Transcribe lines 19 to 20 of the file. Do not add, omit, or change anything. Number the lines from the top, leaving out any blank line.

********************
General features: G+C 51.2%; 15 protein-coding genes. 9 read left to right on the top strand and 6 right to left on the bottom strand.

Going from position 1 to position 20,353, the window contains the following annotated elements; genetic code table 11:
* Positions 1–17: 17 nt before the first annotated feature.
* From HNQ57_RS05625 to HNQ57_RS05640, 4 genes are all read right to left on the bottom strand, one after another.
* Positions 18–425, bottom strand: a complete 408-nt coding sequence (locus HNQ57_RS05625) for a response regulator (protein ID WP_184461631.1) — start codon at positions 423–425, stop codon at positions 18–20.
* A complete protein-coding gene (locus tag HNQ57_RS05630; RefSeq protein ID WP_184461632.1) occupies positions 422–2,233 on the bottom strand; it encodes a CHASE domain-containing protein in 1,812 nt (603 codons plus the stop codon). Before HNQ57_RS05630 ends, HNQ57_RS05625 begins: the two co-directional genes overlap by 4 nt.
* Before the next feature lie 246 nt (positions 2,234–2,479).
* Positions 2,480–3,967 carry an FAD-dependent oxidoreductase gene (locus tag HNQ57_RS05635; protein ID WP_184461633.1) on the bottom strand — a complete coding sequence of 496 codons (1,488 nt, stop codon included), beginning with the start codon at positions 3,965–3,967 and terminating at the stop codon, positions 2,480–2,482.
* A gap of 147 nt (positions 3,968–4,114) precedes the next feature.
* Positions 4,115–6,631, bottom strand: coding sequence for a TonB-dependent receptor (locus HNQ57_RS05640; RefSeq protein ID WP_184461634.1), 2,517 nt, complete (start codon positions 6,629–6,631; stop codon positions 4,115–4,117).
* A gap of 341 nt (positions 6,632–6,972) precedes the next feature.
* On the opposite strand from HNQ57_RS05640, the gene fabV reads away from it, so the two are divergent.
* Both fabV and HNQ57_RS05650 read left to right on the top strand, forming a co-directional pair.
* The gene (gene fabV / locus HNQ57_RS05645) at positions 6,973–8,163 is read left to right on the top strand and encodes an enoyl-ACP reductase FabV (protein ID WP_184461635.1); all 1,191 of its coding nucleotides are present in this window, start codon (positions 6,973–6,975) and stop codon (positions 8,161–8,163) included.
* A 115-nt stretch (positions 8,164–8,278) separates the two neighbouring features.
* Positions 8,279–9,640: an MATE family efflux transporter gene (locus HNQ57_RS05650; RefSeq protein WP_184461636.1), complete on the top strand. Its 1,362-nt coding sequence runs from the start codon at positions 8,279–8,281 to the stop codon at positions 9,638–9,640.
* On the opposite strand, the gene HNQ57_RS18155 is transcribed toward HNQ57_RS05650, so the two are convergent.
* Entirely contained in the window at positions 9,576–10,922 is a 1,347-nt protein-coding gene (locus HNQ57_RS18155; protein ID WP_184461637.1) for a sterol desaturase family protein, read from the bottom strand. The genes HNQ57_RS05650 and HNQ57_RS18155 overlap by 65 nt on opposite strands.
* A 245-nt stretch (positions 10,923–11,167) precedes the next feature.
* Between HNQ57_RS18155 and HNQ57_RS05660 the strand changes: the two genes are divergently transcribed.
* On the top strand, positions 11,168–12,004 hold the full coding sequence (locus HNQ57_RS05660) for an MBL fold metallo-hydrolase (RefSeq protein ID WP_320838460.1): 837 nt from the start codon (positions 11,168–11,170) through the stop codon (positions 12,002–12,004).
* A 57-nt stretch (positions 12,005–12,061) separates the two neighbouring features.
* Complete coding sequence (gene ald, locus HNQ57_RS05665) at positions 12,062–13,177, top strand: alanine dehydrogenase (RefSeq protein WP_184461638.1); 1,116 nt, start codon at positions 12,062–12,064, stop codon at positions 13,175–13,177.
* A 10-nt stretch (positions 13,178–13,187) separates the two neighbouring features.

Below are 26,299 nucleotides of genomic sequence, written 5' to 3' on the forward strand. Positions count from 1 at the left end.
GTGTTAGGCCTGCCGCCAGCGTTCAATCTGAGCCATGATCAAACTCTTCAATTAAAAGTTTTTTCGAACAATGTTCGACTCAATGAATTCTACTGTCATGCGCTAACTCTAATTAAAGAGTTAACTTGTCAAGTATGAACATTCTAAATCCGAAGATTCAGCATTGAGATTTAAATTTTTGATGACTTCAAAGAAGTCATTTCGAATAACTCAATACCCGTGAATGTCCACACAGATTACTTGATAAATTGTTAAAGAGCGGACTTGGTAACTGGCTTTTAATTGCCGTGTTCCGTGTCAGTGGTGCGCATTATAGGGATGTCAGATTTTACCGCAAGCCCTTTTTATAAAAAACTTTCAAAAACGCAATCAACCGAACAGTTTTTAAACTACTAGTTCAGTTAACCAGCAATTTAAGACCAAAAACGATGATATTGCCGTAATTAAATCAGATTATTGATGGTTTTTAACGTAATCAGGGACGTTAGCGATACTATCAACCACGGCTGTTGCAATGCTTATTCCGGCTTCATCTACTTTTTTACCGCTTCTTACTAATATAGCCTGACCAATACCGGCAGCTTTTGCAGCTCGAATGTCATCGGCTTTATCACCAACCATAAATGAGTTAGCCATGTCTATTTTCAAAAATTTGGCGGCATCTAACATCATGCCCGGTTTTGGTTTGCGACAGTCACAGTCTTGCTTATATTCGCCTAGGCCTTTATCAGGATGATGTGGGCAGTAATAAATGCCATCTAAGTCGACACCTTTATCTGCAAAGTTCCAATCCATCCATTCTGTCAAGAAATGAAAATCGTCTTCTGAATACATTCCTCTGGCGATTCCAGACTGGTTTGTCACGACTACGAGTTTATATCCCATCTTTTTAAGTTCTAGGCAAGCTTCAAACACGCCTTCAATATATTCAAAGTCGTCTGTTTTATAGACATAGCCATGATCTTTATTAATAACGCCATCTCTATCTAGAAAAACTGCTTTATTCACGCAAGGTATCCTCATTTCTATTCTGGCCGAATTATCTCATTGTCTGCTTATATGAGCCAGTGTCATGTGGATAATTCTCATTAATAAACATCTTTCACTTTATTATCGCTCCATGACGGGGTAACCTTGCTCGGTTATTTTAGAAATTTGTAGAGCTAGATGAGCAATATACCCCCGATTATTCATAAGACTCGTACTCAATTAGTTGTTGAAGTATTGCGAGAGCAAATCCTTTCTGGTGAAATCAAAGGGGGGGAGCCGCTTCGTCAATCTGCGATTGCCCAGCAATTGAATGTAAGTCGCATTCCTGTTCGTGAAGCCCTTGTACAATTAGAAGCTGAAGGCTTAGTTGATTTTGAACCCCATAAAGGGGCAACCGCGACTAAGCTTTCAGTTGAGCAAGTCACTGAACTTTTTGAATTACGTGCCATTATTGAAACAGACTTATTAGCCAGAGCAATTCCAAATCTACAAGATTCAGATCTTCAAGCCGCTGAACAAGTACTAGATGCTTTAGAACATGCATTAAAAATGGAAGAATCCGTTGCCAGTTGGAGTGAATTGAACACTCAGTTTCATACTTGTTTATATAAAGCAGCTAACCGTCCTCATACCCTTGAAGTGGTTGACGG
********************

* A 245-nt stretch (positions 10,923–11,167) precedes the next feature.
* Between HNQ57_RS18155 and HNQ57_RS05660 the strand changes: the two genes are divergently transcribed.